Francesca Lia Block, winner of the prestigious Margaret A. Edwards Lifetime Achievement Award, is the author of many acclaimed and bestselling books, including DANGEROUS ANGELS, THE WEETZIE BAT BOOKS, ROSES AND BONES: MYTHS, TALES AND SECRETS, and the adult novel THE ELEMENTALS. Her work has been translated and published around the world. She lives in Los Angeles with her two children. Learn about her books and writing classes at francescaliablock.com.

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Quakeland 3.6 out of 5 based on 0 ratings. 8 reviews.
mayaspector on LibraryThing More than 1 year ago
I found this book quite moving. Other reviewers here have complained that it's depressing. They're right. But I don't get why that automatically means it gets a low rating. Relationships are challenging. We lose people we love. Block writes about that, beautifully.
Crowyhead on LibraryThing More than 1 year ago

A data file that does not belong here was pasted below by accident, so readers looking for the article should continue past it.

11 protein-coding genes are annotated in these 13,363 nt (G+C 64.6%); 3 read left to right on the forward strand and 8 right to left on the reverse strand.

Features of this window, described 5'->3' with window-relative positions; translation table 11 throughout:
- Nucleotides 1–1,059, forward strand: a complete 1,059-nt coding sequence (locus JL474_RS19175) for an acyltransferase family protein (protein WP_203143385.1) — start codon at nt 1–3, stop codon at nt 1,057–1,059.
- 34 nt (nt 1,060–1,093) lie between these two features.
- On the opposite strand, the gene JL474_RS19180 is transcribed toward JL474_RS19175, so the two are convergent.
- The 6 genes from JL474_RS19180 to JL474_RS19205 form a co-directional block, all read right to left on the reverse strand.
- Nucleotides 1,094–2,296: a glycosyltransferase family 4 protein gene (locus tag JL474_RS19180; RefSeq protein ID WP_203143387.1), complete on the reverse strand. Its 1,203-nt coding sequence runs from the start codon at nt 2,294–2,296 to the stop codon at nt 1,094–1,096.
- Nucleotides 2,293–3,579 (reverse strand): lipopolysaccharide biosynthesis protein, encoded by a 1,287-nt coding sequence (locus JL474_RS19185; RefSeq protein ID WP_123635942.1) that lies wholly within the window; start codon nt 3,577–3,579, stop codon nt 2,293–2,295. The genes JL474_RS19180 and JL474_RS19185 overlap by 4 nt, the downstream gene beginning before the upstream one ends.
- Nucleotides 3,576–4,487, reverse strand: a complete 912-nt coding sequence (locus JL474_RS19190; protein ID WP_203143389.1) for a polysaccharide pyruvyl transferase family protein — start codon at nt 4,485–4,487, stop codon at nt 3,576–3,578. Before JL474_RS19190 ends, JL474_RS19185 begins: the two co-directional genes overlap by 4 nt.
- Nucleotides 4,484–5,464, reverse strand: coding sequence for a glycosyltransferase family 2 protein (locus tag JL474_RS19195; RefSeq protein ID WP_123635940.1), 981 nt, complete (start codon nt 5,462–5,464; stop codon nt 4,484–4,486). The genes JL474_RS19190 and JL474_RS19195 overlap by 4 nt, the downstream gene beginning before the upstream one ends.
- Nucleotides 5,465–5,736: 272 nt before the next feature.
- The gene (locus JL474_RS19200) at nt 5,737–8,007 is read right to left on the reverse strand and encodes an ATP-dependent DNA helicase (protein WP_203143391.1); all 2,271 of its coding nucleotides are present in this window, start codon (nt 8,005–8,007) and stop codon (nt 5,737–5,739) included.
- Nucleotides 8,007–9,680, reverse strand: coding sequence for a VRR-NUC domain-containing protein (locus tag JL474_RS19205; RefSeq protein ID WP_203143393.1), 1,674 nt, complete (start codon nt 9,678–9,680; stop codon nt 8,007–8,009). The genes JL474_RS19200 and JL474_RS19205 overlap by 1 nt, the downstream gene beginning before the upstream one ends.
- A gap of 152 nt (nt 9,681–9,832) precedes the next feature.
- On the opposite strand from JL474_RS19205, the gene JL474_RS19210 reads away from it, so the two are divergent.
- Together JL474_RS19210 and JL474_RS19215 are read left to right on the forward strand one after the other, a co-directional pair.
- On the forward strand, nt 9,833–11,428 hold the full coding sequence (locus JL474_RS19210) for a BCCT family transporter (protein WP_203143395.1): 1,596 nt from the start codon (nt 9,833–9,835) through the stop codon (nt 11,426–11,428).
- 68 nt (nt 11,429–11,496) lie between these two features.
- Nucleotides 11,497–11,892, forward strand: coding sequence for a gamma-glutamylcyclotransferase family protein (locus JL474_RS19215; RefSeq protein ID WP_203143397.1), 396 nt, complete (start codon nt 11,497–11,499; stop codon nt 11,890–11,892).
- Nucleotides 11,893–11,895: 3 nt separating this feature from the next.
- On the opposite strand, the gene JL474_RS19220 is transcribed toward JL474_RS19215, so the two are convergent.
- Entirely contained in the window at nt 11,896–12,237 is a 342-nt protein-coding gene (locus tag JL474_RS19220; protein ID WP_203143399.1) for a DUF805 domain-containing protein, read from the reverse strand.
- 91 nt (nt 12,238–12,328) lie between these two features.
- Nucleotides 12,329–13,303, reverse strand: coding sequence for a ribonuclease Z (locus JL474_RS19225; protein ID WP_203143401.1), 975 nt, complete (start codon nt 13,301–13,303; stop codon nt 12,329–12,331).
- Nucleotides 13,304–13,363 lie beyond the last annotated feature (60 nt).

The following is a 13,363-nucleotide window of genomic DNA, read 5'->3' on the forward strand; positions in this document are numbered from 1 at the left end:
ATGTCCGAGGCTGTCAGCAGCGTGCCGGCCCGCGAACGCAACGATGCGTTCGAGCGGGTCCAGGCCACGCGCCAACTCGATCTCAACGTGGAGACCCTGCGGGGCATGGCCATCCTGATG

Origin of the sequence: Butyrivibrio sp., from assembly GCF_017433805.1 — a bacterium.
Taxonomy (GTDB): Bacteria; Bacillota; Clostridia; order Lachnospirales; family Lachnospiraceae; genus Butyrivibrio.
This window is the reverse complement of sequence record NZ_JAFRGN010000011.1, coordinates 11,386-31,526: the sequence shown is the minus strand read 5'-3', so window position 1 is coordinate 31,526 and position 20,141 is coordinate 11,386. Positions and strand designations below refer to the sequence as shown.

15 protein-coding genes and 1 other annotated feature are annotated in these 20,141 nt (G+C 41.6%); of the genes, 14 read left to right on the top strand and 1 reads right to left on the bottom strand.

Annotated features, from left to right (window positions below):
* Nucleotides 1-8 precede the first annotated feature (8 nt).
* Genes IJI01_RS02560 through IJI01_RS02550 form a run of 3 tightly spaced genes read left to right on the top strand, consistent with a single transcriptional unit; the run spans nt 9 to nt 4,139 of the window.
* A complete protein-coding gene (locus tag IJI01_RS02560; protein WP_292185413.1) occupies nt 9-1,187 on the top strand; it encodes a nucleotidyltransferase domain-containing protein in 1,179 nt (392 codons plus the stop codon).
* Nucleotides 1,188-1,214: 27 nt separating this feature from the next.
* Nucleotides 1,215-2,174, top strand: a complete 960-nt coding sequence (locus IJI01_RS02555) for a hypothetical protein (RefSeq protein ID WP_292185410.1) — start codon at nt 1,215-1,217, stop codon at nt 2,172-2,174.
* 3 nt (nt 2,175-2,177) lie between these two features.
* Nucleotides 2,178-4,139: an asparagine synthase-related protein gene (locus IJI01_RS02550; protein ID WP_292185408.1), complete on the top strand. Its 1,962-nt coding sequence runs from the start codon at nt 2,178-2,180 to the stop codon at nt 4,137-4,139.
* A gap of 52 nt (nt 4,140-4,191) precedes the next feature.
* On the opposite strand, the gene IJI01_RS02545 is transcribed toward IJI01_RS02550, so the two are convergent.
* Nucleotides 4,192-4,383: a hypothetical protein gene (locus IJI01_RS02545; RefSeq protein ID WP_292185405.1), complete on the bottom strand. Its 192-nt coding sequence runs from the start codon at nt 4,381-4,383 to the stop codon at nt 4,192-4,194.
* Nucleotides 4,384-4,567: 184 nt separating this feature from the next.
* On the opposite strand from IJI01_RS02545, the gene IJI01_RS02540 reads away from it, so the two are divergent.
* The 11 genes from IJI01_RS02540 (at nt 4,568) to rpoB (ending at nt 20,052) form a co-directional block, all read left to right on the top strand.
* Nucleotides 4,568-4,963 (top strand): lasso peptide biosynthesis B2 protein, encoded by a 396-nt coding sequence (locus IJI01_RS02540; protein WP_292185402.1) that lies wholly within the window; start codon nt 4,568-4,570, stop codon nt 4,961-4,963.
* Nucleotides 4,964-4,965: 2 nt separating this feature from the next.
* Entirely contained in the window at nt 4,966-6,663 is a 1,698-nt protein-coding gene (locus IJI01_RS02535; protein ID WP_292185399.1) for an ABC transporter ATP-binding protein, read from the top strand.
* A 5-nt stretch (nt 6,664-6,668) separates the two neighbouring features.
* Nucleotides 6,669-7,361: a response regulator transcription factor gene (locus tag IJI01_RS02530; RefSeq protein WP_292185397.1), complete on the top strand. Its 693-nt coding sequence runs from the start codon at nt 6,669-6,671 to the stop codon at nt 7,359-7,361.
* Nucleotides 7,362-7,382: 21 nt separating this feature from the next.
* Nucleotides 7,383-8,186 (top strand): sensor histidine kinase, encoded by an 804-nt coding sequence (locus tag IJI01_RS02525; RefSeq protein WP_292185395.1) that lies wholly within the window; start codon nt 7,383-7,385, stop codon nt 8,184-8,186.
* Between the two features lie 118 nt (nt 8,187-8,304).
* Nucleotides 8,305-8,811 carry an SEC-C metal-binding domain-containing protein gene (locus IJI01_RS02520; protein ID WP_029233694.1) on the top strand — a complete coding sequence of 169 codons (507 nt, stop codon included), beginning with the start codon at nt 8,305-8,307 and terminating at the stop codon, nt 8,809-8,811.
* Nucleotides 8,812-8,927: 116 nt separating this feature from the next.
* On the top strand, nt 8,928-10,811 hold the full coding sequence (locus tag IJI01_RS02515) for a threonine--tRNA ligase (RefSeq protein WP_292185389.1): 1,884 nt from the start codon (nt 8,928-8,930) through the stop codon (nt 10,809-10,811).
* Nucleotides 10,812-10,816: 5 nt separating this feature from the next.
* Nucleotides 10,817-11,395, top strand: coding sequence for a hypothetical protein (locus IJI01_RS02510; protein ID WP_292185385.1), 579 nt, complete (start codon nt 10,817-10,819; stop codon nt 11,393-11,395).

This is a dreamy book that starts out fairly strong, or at least is intriguing: we're introduced to Katrina, who suffers prophetic nightmares of disasters around the world, who is insecure and sad and wants love so badly she gets involved with a terribly annoying, new-agey, self-absorbed man. I got into this part of the book, despite feeling sad for Katrina; the language is lovely, and I wanted to know more about her. Unfortunately, Katrina's story just seems to trail off, somewhat unresolved, at which point Block gives us several shorter vignettes that follow similar themes.Even these shorter vignettes hold promise, for the most part, but Block seems to have included at least one slightly different version of Katrina's story, told from a different perspective, which becomes very confusing (particularly since people are frequently not named).Block has a gift for beautiful language and imagery, but I enjoy her books most when there is a strong backbone of story and plot to hold up the glitter. This book feels unfinished, and lacks enough backbone to really stand on its own. When I was reading it, I found it engaging enough, but it was easy to put down and I did not feel strongly enticed to pick it up again.I also have to admit (and this is just my own reaction to it, rather than a value judgement, and didn't really affect my rating of the book too much) that I found the book as a whole intensely depressing. The message seems to be that loneliness is more common than not, that fragility is more likely than strength, that even powerful love does not last, and that men will let you down. I was left with a strong (although transitory) sense of sadness when I finished it, perhaps in part because it stands in such stark contrast to Block's earlier, more starry-eyed works.